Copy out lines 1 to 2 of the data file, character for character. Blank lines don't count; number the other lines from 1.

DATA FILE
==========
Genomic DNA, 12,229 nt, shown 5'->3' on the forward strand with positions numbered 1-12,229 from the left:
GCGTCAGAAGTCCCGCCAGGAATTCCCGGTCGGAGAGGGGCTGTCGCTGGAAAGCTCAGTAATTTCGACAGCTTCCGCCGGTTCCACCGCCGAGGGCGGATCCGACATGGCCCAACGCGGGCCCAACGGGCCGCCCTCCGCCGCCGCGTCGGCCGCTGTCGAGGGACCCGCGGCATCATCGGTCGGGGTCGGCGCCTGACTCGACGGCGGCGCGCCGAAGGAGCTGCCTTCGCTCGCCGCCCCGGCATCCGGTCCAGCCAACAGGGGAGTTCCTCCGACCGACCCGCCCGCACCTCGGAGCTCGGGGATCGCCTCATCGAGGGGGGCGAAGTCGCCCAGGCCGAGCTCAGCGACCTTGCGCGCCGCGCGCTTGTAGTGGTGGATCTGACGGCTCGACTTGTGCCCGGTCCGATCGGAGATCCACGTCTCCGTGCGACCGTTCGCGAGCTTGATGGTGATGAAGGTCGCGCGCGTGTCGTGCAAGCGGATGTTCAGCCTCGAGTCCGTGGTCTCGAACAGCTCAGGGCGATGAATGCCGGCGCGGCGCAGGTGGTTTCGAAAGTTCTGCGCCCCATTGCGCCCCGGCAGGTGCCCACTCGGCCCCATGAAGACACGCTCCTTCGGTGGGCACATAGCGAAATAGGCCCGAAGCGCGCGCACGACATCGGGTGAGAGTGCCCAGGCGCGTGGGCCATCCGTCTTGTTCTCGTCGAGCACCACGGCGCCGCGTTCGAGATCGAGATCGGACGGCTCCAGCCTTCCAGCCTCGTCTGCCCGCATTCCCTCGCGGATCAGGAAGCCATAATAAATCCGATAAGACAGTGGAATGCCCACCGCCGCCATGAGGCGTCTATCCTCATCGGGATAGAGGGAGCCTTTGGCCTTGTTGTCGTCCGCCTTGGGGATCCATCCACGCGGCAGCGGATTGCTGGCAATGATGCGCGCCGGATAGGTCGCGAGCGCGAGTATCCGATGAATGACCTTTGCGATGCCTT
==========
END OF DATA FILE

Genomic DNA, 12,229 nt, shown 5'->3' on the forward strand with positions numbered 1-12,229 from the left:
GCGTCAGAAGTCCCGCCAGGAATTCCCGGTCGGAGAGGGGCTGTCGCTGGAAAGCTCAGTAATTTCGACAGCTTCCGCCGGTTCCACCGCCGAGGGCGGATCCGACATGGCCCAACGCGGGCCCAACGGGCCGCCCTCCGCCGCCGCGTCGGCCGCTGTCGAGGGACCCGCGGCATCATCGGTCGGGGTCGGCGCCTGACTCGACGGCGGCGCGCCGAAGGAGCTGCCTTCGCTCGCCGCCCCGGCATCCGGTCCAGCCAACAGGGGAGTTCCTCCGACCGACCCGCCCGCACCTCGGAGCTCGGGGATCGCCTCATCGAGGGGGGCGAAGTCGCCCAGGCCGAGCTCAGCGACCTTGCGCGCCGCGCGCTTGTAGTGGTGGATCTGACGGCTCGACTTGTGCCCGGTCCGATCGGAGATCCACGTCTCCGTGCGACCGTTCGCGAGCTTGATGGTGATGAAGGTCGCGCGCGTGTCGTGCAAGCGGATGTTCAGCCTCGAGTCCGTGGTCTCGAACAGCTCAGGGCGATGAATGCCGGCGCGGCGCAGGTGGTTTCGAAAGTTCTGCGCCCCATTGCGCCCCGGCAGGTGCCCACTCGGCCCCATGAAGACACGCTCCTTCGGTGGGCACATAGCGAAATAGGCCCGAAGCGCGCGCACGACATCGGGTGAGAGTGCCCAGGCGCGTGGGCCATCCGTCTTGTTCTCGTCGAGCACCACGGCGCCGCGTTCGAGATCGAGATCGGACGGCTCCAGCCTTCCAGCCTCGTCTGCCCGCATTCCCTCGCGGATCAGGAAGCCATAATAAATCCGATAAGACAGTGGAATGCCCACCGCCGCCATGAGGCGTCTATCCTCATCGGGATAGAGGGAGCCTTTGGCCTTGTTGTCGTCCGCCTTGGGGATCCATCCACGCGGCAGCGGATTGCTGGCAATGATGCGCGCCGGATAGGTCGCGAGCGCGAGTATCCGATGAATGACCTTTGCGATGCCTT